Angel: Strange Bedfellows

Angel: Strange Bedfellows
Angel Strange Bedfellows review
  • UK publisher / ISBN: Titan Books - 1-8402-3453-4
  • North American Publisher / ISBN: Dark Horse - 1-56971-753-2
  • Volume No.: 5
  • Release date: 2002
  • UPC: 9781569717530
  • Contains adult content?: yes
  • Does this pass the Bechdel test?: no
  • Positive minority portrayal?: no

Strange Bedfellows collects three stories and one short, all set early during Angel Season One, although from different times during that continuity.

‘The Changeling Wife’ supplies the premise in the title. Angel stops a man assaulting his wife, who he claims has been taken over by some form of demon and is ruining his life. As if. This being Angel’s world, however, perhaps there is some truth. This is the first of two stories drawn by Eric Powell. His art’s imaginative, and detailed with a darkness about it, but also restrained for having to conform to the needs of a TV tie-in. Powell’s illustration looks far better when he lets his imagination fly on his own projects. Golden lets the readers in on what’s happening early, while Angel remains ignorant, which is an overplayed device, but the story is very much a contracted re-run of Earthly Possessionsopening chapter, but with the woman this time possessed.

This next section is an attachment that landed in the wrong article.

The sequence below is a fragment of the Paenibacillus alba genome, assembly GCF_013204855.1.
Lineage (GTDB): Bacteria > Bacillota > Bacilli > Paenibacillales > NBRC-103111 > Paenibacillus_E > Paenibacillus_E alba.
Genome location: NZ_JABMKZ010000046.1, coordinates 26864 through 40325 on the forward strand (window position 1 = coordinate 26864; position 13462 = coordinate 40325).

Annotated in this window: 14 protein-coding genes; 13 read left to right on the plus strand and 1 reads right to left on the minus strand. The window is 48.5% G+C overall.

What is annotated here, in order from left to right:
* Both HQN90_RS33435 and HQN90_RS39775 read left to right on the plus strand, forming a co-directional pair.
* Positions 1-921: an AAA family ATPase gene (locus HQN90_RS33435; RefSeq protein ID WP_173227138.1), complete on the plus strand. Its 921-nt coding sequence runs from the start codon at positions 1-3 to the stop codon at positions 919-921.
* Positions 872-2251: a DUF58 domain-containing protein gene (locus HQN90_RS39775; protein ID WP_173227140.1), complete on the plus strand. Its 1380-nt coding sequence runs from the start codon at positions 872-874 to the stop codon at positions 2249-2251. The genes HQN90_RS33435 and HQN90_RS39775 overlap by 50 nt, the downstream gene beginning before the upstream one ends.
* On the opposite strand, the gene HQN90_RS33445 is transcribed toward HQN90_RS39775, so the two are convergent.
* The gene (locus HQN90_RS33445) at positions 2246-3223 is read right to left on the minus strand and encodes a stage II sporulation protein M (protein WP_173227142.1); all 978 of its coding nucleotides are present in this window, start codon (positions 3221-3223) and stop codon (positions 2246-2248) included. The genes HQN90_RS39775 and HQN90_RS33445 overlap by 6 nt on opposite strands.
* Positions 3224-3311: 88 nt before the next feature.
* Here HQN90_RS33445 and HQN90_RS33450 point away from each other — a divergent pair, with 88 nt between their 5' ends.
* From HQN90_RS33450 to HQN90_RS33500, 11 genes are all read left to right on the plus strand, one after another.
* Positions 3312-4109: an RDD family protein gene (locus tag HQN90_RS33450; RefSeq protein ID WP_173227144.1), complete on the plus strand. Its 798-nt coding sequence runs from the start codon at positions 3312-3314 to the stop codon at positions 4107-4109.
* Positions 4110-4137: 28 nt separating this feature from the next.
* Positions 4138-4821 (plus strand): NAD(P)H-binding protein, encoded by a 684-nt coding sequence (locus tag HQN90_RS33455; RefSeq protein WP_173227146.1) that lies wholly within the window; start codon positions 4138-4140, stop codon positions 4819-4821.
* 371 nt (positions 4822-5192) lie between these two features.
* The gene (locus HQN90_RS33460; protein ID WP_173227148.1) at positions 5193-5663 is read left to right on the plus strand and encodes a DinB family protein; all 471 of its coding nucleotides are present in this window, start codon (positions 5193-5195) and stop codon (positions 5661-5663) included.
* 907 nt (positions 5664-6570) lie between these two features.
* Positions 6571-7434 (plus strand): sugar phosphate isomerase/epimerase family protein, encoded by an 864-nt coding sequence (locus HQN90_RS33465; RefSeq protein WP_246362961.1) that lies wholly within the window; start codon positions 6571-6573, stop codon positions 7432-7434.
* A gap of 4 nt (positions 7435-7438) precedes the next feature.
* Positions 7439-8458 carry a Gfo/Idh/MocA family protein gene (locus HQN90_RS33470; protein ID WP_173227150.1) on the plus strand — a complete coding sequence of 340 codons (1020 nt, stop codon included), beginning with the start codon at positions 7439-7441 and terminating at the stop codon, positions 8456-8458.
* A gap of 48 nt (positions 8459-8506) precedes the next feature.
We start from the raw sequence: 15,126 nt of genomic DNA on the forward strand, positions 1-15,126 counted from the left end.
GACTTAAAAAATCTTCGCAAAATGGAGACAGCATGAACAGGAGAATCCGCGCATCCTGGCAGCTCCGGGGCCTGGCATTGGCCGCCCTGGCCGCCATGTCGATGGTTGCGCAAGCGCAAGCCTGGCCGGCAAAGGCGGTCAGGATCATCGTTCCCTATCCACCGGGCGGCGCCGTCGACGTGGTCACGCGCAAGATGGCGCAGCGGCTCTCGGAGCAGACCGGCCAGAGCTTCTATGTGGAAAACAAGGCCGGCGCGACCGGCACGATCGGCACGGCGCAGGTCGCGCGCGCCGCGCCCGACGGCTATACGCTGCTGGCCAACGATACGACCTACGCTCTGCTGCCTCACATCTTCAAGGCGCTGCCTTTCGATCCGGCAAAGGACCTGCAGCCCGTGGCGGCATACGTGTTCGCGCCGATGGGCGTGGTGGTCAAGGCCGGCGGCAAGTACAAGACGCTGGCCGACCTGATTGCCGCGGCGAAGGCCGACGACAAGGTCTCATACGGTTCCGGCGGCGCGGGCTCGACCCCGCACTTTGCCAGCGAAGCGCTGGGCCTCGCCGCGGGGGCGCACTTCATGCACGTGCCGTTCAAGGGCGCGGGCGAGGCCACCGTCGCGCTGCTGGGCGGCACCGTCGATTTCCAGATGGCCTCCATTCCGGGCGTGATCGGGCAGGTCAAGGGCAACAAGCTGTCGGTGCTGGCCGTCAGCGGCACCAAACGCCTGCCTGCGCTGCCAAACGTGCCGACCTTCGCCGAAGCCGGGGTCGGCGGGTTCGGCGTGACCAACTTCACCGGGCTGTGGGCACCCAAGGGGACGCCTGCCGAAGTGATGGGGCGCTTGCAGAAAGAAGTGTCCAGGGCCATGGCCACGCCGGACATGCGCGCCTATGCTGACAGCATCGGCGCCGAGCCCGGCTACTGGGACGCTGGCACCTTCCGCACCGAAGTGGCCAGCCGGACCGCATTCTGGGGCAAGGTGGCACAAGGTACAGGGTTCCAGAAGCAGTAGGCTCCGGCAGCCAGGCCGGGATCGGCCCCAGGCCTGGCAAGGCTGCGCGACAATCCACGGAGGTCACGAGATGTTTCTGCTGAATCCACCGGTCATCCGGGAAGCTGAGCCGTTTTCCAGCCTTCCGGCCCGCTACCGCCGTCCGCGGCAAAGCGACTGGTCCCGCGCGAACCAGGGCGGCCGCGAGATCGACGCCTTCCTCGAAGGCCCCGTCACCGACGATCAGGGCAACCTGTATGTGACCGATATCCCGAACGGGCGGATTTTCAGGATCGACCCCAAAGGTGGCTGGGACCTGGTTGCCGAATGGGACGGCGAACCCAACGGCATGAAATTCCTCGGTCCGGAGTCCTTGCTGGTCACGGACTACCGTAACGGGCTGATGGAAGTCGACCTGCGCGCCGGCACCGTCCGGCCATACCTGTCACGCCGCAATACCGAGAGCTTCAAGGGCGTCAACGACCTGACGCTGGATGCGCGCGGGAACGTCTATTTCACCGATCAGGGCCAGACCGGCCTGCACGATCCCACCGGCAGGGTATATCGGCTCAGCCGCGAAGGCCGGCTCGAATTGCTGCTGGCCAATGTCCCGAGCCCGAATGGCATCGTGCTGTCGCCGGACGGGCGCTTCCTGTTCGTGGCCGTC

Christian Zanier drawing the title story has improved since Surrogates. He manages better cast likenesses without the stiffness, and while the environments still look sparsely populated there’s a good sense of Angel going about his business. That’s dealing with a vampire prostitute, who comes to wider attention by feeding on the wrong senator. Between them Golden, Sniegoski and Zanier create the necessary seedy atmosphere with a hint of eroticism, although Zanier’s figurework actually deteriorates when it comes to picturing women in provocative underwear.

Powell’s second story is a Cordelia solo, what happens when she has to guard a desirable item with only a ghost to protect her. It’s a variation on Home Alone, with the hapless assassin defeated at every turn, and while nicely drawn it’s an obvious comical farce.

Angel TV show writer David Fury writes the short ‘Point of Order’, exquisitely drawn by Ryan Sook, who’s channelling Jim Steranko in places. Still, when you’re only drawing eight pages it’s easier to look good. Fury’s plot is a nice piece of grandstanding, easily imagined as a TV scene that was never filmed.

Strange Bedfellows is a decent collection overall, with everything available in the Angel Omnibus if that’s the preferred package, or spread over the first two Angel Legacy Editions. Golden and Sniegoski’s final Angel stories are collected in Autumnal. Before then, there’s a teaming with Buffy the Vampire Slayer in Past Lives.